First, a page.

Time flies when you’re having fun. Or, when you’ve been somewhat disappointed in one of your biggest guilty pleasures. But, alas! Faith, dear friends, in the things you like for they may eventually return to form and again bring you joy.
At least for the most part.
This week’s installment—and penultimate episode—doesn’t waste time as television’s first Celestial family (or second, if you’re counting Supernatural) is searching for the final key needed to complete the Flaming Sword, aka their golden ticket back into Heaven. Said search throws Lucifer, his fam, and Chloe into the obligatory procedural which revolves around Bianca, a Tequila/drug queen whose hip-hop wannabe son is doing his best to dabble into the shady world of his mother. Though low on excitement, we do get one of a few surprises when Chloe and Charlotte team up to infiltrate Bianca’s party and, though they have different motivations, one thing they do vibe on is the difficulties of motherhood. And—spoiler alert—not only do they end up nabbing the drug queenpin but Charlotte gains possession of the artifact that just may guide them back to the Silver City.
One of the more disappointing things with Lucifer has been the titular character doing the same things over and over again. While such behavior works for a Michael Scott in The Office, dramas (or dramedy if you will) require more investment in character development. It finally seems that the writers had a plan for this all along. As the self-centered, narcissistic being that he is, Lucifer rarely, if ever, considers others in his actions. He’s the ultimate child, doing or saying what he wants without any sort of filter in place. Though often played for laughs, this type of behavior would absolutely be a damaging trait in many relationships and, for the first time, Lucifer is faced with how much he hurts those around him with his thoughtless actions.
Though we got to see a small aspect of emotional fallout from Lucifer’s abandonment of Chloe, Mr. Morningstar deflected much of the backlash with the fact that part of his behavior was fueled by a semi-altruistic sentiment of keeping Chloe out of the celestial squabbles. But there is nowhere to hide for Lucifer when Mazikeen confronts him–verbally and physically–about his plan to abandon her on earth. Initially, she covers her immense pain with attempting to right the life of another casualty of Lucifer’s actions—Dr. Linda, whose suspended for her role in last week’s mental institution jailbreak—but after the two come to bloody blows and visit the aforementioned Dr. Linda for a quick powwow, Maze lets her former boss/lover/partner in the decadent/friend have it. As one that has always tried to portray an attitude of nonchalance, much like Lucifer, in fact, it’s heartbreaking to see such a powerful and loyal character driven to tears. Faced with Maze’s betrayed frame of mind, Lucifer realizes, if but for a moment, that his actions have consequences and, if not careful, can destroy the ones he cares about most of all.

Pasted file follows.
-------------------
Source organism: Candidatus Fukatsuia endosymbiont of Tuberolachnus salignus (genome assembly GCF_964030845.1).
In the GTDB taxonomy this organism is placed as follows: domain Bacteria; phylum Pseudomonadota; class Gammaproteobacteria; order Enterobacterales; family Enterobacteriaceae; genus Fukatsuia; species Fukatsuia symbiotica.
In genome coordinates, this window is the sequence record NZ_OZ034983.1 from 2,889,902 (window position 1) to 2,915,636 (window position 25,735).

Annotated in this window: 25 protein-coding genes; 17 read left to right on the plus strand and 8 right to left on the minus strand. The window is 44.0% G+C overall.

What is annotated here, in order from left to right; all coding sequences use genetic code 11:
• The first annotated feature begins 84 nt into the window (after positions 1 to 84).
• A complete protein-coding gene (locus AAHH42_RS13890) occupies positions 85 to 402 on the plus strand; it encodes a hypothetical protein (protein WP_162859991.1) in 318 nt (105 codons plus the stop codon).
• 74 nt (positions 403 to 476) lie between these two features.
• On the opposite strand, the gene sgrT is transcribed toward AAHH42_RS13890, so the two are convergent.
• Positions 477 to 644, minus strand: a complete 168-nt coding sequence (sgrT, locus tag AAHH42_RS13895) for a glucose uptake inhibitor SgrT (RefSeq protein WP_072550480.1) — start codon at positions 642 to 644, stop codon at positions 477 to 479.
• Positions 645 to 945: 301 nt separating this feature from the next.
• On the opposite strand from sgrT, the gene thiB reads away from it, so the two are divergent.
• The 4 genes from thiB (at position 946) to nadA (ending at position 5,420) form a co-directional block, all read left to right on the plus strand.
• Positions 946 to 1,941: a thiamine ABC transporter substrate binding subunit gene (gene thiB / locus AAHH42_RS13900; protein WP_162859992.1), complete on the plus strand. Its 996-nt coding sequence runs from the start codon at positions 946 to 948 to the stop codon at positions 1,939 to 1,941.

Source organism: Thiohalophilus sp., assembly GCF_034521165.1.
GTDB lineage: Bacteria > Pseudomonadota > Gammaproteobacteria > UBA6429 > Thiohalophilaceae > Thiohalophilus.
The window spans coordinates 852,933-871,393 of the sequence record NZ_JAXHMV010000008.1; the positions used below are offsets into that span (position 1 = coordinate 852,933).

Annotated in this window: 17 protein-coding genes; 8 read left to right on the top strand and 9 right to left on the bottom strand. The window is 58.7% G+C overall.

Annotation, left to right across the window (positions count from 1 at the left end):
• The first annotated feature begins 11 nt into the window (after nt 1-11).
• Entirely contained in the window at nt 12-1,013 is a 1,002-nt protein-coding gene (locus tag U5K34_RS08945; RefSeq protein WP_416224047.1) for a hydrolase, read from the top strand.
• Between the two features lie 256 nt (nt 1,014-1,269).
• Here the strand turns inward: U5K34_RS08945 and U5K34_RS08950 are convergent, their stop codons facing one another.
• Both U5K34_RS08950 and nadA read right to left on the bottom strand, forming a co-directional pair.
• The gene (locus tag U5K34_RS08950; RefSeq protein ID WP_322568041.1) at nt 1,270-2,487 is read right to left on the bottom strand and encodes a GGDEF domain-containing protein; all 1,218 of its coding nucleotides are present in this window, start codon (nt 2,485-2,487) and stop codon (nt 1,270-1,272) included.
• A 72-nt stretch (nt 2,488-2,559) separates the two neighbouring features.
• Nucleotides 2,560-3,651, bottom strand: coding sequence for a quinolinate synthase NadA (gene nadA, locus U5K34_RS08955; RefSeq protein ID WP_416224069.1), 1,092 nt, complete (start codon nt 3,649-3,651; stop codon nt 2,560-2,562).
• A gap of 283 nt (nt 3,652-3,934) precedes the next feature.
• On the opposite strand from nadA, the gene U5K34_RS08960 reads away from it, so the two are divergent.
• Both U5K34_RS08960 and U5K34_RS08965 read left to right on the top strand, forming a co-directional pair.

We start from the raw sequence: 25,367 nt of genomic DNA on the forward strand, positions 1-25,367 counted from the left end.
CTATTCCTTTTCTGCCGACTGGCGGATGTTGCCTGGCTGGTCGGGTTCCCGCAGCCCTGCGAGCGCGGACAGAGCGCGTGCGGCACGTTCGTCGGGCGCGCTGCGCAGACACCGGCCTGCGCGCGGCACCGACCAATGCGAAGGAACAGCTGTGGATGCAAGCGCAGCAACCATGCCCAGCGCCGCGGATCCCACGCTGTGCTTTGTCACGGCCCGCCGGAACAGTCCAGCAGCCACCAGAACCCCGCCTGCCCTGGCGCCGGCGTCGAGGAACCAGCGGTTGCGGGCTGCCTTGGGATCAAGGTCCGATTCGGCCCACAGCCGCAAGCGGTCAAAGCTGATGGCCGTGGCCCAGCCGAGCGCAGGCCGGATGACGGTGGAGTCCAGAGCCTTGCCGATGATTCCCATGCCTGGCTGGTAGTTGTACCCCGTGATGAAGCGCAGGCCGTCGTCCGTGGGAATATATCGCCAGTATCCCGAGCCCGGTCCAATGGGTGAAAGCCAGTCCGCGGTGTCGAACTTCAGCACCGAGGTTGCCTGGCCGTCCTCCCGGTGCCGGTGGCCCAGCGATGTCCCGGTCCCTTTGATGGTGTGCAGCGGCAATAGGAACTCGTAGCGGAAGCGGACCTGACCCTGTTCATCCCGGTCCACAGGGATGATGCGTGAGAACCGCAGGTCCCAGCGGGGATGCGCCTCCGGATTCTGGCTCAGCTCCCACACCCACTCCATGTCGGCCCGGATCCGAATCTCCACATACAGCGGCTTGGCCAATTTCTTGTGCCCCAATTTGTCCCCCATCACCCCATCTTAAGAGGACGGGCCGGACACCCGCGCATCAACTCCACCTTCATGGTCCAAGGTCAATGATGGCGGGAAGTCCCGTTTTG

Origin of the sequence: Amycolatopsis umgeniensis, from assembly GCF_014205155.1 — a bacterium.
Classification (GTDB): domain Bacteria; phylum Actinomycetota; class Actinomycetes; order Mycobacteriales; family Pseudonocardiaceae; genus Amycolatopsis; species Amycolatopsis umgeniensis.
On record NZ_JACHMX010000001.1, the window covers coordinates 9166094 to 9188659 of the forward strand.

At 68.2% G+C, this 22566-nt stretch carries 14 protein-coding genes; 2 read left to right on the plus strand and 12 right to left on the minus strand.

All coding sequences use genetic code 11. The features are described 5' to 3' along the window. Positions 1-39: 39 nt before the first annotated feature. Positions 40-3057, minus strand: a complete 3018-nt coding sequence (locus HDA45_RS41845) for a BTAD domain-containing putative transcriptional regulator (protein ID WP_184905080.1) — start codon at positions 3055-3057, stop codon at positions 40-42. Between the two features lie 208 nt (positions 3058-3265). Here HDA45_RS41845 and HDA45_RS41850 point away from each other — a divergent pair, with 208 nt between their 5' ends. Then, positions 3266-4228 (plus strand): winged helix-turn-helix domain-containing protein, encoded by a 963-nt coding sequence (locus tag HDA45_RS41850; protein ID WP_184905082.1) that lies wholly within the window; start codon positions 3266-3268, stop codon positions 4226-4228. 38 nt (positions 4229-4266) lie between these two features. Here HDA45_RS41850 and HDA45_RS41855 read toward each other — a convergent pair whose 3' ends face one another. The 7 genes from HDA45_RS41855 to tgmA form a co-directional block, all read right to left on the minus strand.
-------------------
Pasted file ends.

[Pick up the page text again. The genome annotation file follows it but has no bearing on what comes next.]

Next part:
Whereas Lucifer and Mazikeen’s heart-to-heart is the emotional strength of the show, another unexpected conversation pairs beautifully with it. Running into a distressed Amenadiel at the station, Dan takes the former angel to lunch. Dan lends an ear and offers Amenadiel advice we can all relate to. Discover who you truly are but, to do so, you have to stop defining yourself by other people. For Amenadial, he’s constantly fought with the belief that Lucifer is the favorite. Even towards the end when the Sumerian book they recover states that the third part of the Flaming Sword was entrusted to God’s favorite son, Amenadiel’s first thought is that Lucifer holds said key. As it turns out, key rests around the neck of the fallen angel. Though we’ll have to wait until next week’s finale to catch the fallout from that discovery, there is no question that it completely flips the narrative for both Amenadiel and Lucifer.
Whether for better or worse, we’ll have to wait and see.
- For someone who has been critical of the show these last few weeks, I must give credit where it’s due. Though the procedural was integral to the Flaming Sword plot point, the strong points were the character development aspects. Lucifer, Amenadiel, Maze, and even Charlotte had varying degrees of emotional honesty, both with themselves and others. Whereas the last few weeks had seemingly transformed them into caricatures of themselves, this week was a powerful reminder that they are three-dimensional capable of feeling genuine emotion that goes deeper than the surface persona many see. This was especially important for Lucifer and Maze who both have always had that devil may care attitude. Confronting the truth as it was should both strengthen their relationship as well as their own personal sense of self.
- Consequences was a big part of “Sympathy for the Goddess” and Dr. Linda’s professional career is in jeopardy for her part in helping the Celestial family. How much she is hurt by her involvement has yet to be seen as Mazikeen has taken it upon herself to fix things for her friend. In addition, we also saw Bianca’s son Chet discover that same lesson. First, when he tries to enter into the big boys and girls game of illegal operations and, worse for him when he tries cleaning up the mess and stabs Charlotte. The escaping light from her wound burns him to a crisp and we now see that Charlotte’s days are numbered and, unless I miss my guess, the possible vessel overload, if not tended, may be deadly for a whole helluva lot of people.
Lucifer: “Sympathy for the Goddess”